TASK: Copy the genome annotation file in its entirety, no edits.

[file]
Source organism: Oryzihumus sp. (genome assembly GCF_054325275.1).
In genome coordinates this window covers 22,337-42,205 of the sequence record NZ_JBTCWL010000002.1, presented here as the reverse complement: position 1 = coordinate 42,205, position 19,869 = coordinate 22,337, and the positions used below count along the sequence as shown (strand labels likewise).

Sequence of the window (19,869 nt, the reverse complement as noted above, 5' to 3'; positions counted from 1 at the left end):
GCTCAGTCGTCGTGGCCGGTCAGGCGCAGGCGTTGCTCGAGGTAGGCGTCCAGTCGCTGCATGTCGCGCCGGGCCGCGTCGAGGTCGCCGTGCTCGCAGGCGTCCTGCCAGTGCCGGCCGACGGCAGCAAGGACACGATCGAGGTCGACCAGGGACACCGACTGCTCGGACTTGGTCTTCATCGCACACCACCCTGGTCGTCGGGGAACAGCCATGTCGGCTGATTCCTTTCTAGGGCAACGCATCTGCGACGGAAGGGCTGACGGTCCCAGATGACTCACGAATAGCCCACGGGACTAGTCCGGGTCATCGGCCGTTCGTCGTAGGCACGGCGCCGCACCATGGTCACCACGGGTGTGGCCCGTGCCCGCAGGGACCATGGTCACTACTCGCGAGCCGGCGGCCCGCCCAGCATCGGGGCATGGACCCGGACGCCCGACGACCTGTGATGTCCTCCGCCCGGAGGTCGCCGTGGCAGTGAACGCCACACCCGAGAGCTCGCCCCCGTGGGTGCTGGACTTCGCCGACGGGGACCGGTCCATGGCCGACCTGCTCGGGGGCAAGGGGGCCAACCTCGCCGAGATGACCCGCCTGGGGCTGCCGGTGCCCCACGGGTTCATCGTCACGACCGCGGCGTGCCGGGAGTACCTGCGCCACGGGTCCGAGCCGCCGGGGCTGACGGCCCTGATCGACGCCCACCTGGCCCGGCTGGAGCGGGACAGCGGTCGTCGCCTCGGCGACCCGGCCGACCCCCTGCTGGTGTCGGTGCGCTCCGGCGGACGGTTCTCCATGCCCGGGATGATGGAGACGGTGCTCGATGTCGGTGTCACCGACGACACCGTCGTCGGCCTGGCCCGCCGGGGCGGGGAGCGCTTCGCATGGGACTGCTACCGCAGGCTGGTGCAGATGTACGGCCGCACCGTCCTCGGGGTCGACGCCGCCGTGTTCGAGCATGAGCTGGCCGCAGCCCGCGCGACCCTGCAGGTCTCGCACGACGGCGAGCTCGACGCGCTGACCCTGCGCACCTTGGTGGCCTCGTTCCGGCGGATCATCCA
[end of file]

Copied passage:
Source organism: Oryzihumus sp. (genome assembly GCF_054325275.1).
In genome coordinates this window covers 22,337-42,205 of the sequence record NZ_JBTCWL010000002.1, presented here as the reverse complement: position 1 = coordinate 42,205, position 19,869 = coordinate 22,337, and the positions used below count along the sequence as shown (strand labels likewise).

Sequence of the window (19,869 nt, the reverse complement as noted above, 5' to 3'; positions counted from 1 at the left end):
GCTCAGTCGTCGTGGCCGGTCAGGCGCAGGCGTTGCTCGAGGTAGGCGTCCAGTCGCTGCATGTCGCGCCGGGCCGCGTCGAGGTCGCCGTGCTCGCAGGCGTCCTGCCAGTGCCGGCCGACGGCAGCAAGGACACGATCGAGGTCGACCAGGGACACCGACTGCTCGGACTTGGTCTTCATCGCACACCACCCTGGTCGTCGGGGAACAGCCATGTCGGCTGATTCCTTTCTAGGGCAACGCATCTGCGACGGAAGGGCTGACGGTCCCAGATGACTCACGAATAGCCCACGGGACTAGTCCGGGTCATCGGCCGTTCGTCGTAGGCACGGCGCCGCACCATGGTCACCACGGGTGTGGCCCGTGCCCGCAGGGACCATGGTCACTACTCGCGAGCCGGCGGCCCGCCCAGCATCGGGGCATGGACCCGGACGCCCGACGACCTGTGATGTCCTCCGCCCGGAGGTCGCCGTGGCAGTGAACGCCACACCCGAGAGCTCGCCCCCGTGGGTGCTGGACTTCGCCGACGGGGACCGGTCCATGGCCGACCTGCTCGGGGGCAAGGGGGCCAACCTCGCCGAGATGACCCGCCTGGGGCTGCCGGTGCCCCACGGGTTCATCGTCACGACCGCGGCGTGCCGGGAGTACCTGCGCCACGGGTCCGAGCCGCCGGGGCTGACGGCCCTGATCGACGCCCACCTGGCCCGGCTGGAGCGGGACAGCGGTCGTCGCCTCGGCGACCCGGCCGACCCCCTGCTGGTGTCGGTGCGCTCCGGCGGACGGTTCTCCATGCCCGGGATGATGGAGACGGTGCTCGATGTCGGTGTCACCGACGACACCGTCGTCGGCCTGGCCCGCCGGGGCGGGGAGCGCTTCGCATGGGACTGCTACCGCAGGCTGGTGCAGATGTACGGCCGCACCGTCCTCGGGGTCGACGCCGCCGTGTTCGAGCATGAGCTGGCCGCAGCCCGCGCGACCCTGCAGGTCTCGCACGACGGCGAGCTCGACGCGCTGACCCTGCGCACCTTGGTGGCCTCGTTCCGGCGGATCATCCA